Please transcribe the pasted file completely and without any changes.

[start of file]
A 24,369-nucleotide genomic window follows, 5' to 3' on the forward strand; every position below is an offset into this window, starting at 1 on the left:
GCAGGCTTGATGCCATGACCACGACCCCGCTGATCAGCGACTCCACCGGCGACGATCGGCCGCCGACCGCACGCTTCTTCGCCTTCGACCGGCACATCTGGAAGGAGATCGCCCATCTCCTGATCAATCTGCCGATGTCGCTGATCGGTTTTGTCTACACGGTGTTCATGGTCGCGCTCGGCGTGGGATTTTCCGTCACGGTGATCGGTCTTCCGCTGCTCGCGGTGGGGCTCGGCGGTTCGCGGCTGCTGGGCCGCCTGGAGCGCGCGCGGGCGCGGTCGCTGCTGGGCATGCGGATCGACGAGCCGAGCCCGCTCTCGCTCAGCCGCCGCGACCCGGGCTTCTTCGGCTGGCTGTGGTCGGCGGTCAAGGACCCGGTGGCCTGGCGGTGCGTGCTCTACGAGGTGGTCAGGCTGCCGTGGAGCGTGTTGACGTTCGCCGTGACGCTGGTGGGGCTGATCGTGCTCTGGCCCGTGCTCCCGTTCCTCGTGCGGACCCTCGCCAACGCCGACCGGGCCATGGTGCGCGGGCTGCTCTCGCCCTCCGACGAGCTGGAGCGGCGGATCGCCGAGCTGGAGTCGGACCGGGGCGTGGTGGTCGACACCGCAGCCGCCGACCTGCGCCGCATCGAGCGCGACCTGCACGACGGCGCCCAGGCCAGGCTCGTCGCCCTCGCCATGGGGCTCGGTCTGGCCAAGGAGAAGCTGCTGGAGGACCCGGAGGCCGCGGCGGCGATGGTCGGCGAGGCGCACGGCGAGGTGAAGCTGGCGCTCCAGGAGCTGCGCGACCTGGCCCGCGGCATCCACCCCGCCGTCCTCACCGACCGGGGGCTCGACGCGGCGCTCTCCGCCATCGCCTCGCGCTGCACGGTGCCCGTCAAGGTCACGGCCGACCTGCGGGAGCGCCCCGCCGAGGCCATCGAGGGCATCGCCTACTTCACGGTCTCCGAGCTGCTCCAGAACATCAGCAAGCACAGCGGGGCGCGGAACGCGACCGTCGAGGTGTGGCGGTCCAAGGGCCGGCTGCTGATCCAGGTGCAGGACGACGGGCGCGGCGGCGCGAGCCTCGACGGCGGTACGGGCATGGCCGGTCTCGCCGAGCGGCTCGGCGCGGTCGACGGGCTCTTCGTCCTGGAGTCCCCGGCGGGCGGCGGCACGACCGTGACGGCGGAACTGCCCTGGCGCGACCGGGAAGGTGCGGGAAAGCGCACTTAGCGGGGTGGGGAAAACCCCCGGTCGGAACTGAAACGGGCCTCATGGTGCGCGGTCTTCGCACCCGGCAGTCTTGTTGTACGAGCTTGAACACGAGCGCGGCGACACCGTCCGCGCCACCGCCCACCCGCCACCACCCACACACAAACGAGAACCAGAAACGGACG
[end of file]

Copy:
A 24,369-nucleotide genomic window follows, 5' to 3' on the forward strand; every position below is an offset into this window, starting at 1 on the left:
GCAGGCTTGATGCCATGACCACGACCCCGCTGATCAGCGACTCCACCGGCGACGATCGGCCGCCGACCGCACGCTTCTTCGCCTTCGACCGGCACATCTGGAAGGAGATCGCCCATCTCCTGATCAATCTGCCGATGTCGCTGATCGGTTTTGTCTACACGGTGTTCATGGTCGCGCTCGGCGTGGGATTTTCCGTCACGGTGATCGGTCTTCCGCTGCTCGCGGTGGGGCTCGGCGGTTCGCGGCTGCTGGGCCGCCTGGAGCGCGCGCGGGCGCGGTCGCTGCTGGGCATGCGGATCGACGAGCCGAGCCCGCTCTCGCTCAGCCGCCGCGACCCGGGCTTCTTCGGCTGGCTGTGGTCGGCGGTCAAGGACCCGGTGGCCTGGCGGTGCGTGCTCTACGAGGTGGTCAGGCTGCCGTGGAGCGTGTTGACGTTCGCCGTGACGCTGGTGGGGCTGATCGTGCTCTGGCCCGTGCTCCCGTTCCTCGTGCGGACCCTCGCCAACGCCGACCGGGCCATGGTGCGCGGGCTGCTCTCGCCCTCCGACGAGCTGGAGCGGCGGATCGCCGAGCTGGAGTCGGACCGGGGCGTGGTGGTCGACACCGCAGCCGCCGACCTGCGCCGCATCGAGCGCGACCTGCACGACGGCGCCCAGGCCAGGCTCGTCGCCCTCGCCATGGGGCTCGGTCTGGCCAAGGAGAAGCTGCTGGAGGACCCGGAGGCCGCGGCGGCGATGGTCGGCGAGGCGCACGGCGAGGTGAAGCTGGCGCTCCAGGAGCTGCGCGACCTGGCCCGCGGCATCCACCCCGCCGTCCTCACCGACCGGGGGCTCGACGCGGCGCTCTCCGCCATCGCCTCGCGCTGCACGGTGCCCGTCAAGGTCACGGCCGACCTGCGGGAGCGCCCCGCCGAGGCCATCGAGGGCATCGCCTACTTCACGGTCTCCGAGCTGCTCCAGAACATCAGCAAGCACAGCGGGGCGCGGAACGCGACCGTCGAGGTGTGGCGGTCCAAGGGCCGGCTGCTGATCCAGGTGCAGGACGACGGGCGCGGCGGCGCGAGCCTCGACGGCGGTACGGGCATGGCCGGTCTCGCCGAGCGGCTCGGCGCGGTCGACGGGCTCTTCGTCCTGGAGTCCCCGGCGGGCGGCGGCACGACCGTGACGGCGGAACTGCCCTGGCGCGACCGGGAAGGTGCGGGAAAGCGCACTTAGCGGGGTGGGGAAAACCCCCGGTCGGAACTGAAACGGGCCTCATGGTGCGCGGTCTTCGCACCCGGCAGTCTTGTTGTACGAGCTTGAACACGAGCGCGGCGACACCGTCCGCGCCACCGCCCACCCGCCACCACCCACACACAAACGAGAACCAGAAACGGACG